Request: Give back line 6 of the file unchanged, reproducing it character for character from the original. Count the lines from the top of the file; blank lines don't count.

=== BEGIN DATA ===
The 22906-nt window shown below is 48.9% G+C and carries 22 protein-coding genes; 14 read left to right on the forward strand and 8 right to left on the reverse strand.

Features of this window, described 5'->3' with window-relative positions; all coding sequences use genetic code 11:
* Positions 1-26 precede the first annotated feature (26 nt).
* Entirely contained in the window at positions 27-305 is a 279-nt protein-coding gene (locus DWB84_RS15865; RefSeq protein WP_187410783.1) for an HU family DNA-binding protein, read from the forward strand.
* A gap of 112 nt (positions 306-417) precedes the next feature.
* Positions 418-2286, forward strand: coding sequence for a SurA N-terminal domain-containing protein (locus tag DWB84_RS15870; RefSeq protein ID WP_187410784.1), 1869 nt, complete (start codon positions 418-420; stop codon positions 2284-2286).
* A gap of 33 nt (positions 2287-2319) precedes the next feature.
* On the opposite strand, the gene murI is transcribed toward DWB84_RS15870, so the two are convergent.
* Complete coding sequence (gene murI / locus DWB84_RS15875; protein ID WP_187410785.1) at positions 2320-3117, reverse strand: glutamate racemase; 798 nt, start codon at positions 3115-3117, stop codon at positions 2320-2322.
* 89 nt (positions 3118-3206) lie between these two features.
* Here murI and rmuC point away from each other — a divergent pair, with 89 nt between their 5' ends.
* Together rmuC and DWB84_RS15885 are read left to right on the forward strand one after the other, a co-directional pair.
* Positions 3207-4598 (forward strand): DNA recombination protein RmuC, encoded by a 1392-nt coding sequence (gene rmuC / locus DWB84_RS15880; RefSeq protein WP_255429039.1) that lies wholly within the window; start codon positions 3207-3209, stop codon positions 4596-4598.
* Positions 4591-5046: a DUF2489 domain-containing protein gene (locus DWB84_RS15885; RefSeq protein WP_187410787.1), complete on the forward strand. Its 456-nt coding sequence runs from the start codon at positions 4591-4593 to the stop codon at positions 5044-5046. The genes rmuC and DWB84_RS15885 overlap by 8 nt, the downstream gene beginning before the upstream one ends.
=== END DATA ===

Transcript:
* Positions 418-2286, forward strand: coding sequence for a SurA N-terminal domain-containing protein (locus tag DWB84_RS15870; RefSeq protein ID WP_187410784.1), 1869 nt, complete (start codon positions 418-420; stop codon positions 2284-2286).